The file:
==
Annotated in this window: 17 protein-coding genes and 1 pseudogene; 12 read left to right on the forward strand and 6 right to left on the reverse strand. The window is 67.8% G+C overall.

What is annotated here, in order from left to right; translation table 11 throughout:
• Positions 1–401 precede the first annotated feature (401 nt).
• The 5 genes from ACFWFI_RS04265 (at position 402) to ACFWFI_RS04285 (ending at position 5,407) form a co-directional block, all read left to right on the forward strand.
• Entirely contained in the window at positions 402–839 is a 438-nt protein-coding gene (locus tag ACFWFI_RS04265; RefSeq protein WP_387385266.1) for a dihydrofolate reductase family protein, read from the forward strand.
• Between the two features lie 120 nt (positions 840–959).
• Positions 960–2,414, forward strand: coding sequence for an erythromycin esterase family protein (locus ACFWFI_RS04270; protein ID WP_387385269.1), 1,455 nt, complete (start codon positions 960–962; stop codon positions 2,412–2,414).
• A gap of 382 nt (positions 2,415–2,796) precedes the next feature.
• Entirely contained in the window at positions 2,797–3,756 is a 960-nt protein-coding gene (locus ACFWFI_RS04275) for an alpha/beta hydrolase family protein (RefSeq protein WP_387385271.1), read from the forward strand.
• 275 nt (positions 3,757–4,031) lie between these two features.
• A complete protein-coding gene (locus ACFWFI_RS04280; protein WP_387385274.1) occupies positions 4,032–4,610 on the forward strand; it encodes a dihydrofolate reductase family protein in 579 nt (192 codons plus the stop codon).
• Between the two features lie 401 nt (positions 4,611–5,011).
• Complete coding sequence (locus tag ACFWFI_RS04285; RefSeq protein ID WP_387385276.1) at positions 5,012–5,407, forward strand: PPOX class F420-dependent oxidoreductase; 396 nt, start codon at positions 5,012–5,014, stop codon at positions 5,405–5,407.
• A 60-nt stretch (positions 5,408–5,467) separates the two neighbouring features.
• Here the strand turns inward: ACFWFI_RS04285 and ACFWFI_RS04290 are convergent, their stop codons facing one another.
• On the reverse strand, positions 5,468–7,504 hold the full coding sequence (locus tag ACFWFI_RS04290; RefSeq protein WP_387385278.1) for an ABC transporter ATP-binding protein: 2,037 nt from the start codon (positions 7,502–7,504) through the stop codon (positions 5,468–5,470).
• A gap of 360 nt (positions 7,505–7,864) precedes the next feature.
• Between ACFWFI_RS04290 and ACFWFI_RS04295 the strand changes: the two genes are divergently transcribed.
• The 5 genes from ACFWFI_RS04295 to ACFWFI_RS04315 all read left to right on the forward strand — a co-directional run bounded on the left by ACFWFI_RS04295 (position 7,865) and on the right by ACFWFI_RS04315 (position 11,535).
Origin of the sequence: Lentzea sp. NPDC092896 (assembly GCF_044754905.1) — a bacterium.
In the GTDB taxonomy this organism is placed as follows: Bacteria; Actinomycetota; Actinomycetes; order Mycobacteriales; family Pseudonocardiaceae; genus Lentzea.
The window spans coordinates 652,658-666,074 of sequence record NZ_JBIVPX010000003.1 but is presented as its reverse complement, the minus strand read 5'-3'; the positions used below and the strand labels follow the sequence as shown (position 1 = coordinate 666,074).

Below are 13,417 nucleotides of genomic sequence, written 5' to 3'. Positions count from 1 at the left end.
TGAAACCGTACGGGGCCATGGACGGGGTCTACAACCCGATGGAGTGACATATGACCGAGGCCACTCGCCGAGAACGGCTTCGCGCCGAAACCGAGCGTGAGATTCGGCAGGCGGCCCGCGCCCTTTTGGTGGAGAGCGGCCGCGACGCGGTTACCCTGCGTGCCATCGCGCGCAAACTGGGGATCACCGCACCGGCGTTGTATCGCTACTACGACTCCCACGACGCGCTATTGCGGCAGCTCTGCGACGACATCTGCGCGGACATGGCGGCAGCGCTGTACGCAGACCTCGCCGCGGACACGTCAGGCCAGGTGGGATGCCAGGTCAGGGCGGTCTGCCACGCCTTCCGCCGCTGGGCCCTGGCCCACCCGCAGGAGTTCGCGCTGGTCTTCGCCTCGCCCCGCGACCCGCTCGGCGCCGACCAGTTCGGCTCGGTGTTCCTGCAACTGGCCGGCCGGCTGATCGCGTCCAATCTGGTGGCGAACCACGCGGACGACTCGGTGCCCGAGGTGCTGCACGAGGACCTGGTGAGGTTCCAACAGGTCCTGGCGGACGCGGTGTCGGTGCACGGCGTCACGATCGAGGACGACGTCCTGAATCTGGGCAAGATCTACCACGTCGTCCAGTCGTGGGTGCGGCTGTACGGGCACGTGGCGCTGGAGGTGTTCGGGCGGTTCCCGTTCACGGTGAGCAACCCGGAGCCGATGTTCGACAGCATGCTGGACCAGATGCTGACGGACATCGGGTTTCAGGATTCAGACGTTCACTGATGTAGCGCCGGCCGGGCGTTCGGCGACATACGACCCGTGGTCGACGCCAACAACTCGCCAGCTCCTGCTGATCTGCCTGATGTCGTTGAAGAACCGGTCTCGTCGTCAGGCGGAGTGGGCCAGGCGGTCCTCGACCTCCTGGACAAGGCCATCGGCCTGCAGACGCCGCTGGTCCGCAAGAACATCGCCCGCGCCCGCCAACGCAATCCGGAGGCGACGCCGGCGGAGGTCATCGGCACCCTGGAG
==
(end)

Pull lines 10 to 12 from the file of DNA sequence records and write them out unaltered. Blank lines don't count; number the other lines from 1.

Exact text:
• 275 nt (positions 3,757–4,031) lie between these two features.
• A complete protein-coding gene (locus ACFWFI_RS04280; protein WP_387385274.1) occupies positions 4,032–4,610 on the forward strand; it encodes a dihydrofolate reductase family protein in 579 nt (192 codons plus the stop codon).
• Between the two features lie 401 nt (positions 4,611–5,011).